Ben: Let's go to the “rebellious Africans" in that case. As more and more settlers streamed into Texas, the number of enslaved Africans there grew larger than in Alabama and Mississippi combined. As you write, “with over 590 slave narratives materializing in the Lone Star State, Texas produced more of these valuable documents than any state, meaning a good deal of what we think we know about slavery is in fact what we know about slavery just north of Mexico.”
GH: The growth of the Black population in Texas during this time was spectacular. And interestingly enough, one of the motive forces for the rebellion of Texas against Mexico is the fact that in the 1820s Mexico had a president of African descent (two hundred years before the election of Barack Obama), named Vicente Guerrero, who spearheaded the abolition of enslavement.
Guerrero’s ascension wasn’t pleasing to the leaders of the settlers—Stephen F. Austin, Sam Houston, etc.—and it led to a revolt. In their vicious minds, what was the use of having all this land if you didn't have free labor to work it? The desire to protect their capital, their “property,” led to the counter-revolution of 1836: to Texas seceding from Mexico and becoming its own republic.
Ben: Right, and to becoming what was called at the time the “Rascal Republic,” filled with what you describe as “ruffians” and “cutthroats.”
Why after the counter-revolution did Texans seek annexation by the US? In your book, Texas comes off as not only incredibly violent but also just super messy during this time.
GH: Good question. Texans had grand ambitions. They saw themselves challenging the United States of America, and they lusted after Mexican territory, especially neighboring New Mexico.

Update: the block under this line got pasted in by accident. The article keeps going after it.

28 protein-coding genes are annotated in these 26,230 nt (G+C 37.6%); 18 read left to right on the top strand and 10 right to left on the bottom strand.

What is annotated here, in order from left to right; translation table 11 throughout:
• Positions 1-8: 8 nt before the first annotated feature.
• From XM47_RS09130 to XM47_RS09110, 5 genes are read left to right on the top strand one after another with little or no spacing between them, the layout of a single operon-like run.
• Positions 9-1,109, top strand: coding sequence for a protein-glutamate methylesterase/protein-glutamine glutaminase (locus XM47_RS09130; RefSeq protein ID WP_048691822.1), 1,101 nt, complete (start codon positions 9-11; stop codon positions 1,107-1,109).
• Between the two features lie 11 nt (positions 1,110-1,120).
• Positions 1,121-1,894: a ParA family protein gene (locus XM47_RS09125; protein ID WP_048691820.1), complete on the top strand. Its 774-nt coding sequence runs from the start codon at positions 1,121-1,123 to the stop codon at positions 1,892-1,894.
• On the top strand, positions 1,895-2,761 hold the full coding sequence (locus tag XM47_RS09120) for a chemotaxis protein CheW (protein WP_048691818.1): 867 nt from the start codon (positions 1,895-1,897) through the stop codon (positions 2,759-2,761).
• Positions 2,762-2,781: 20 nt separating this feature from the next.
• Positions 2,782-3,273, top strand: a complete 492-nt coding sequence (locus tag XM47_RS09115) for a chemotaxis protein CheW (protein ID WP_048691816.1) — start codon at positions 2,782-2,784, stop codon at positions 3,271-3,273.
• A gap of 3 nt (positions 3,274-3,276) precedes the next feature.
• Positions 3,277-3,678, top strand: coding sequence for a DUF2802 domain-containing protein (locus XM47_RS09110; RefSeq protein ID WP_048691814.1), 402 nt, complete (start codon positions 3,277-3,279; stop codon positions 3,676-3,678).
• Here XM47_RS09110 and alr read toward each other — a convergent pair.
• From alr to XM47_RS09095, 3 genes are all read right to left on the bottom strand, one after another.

However, independent Texas couldn’t alone fight Native Americans and keep a lid on slave revolts. There was also an anti-slavery front developing. Mexico was part of this anti-slavery front. So was London, which had abolished slavery decades earlier. In fact, there were abolitionists in London who thought that Texas should be turned into an abolitionist state run by Black people.
So white Texans’ ambitions were more sizable and capacious than their capabilities, and they had trouble fending off their abolitionist adversaries. In 1845, Texas threw in the towel and crawled into the union as the 28th state.
Ben: How did the marriage between Texas and the US hasten the beginning of the Civil War?
GH: Of course the underlying reason for the Civil War was slavery, but an offshoot of that underlying reason was the spectacular capital flight—that is to say, Africans escaping—to Mexico. When we think about Africans escaping, we often think of the Underground Railroad whisking fugitives from Virginia or the Carolinas to Philadelphia or up to Canada. The other escape route was walking south into Mexico, which intensified conflict between Mexico and the United States.
Texas enslavers, now part of the US, were furious that thousands and thousands of enslaved Africans were escaping to Mexico, accelerating the Confederacy’s secession from the Union in 1861.
Ben: Speaking of fury, you also write that “the ceremonial closure of the U.S. Civil War did not necessarily bring ‘peace’ in Texas.” In fact, erm, quite the opposite. To use your words, the wrath of the “terrorist insurgency” that arose in Texas after the war fed “an ongoing hostility to the federal government that propels politics even today.”
GH: There was a simple reason for this: slavery generally was the most sizeable investment in the United States. The subsequent freeing of enslaved people amounted to the expropriation of slaveowners’ property, and it remains one of the largest uncompensated expropriations in world history.
I should also say enslavers from across the South sought refuge in Texas as the Confederacy collapsed, making the fury there after the Civil War burn even stronger. In fact, the enslavers who’d moved to Texas aspired to regroup in Mexico, which during the Civil War had been opportunistically invaded by the pro-slavery French.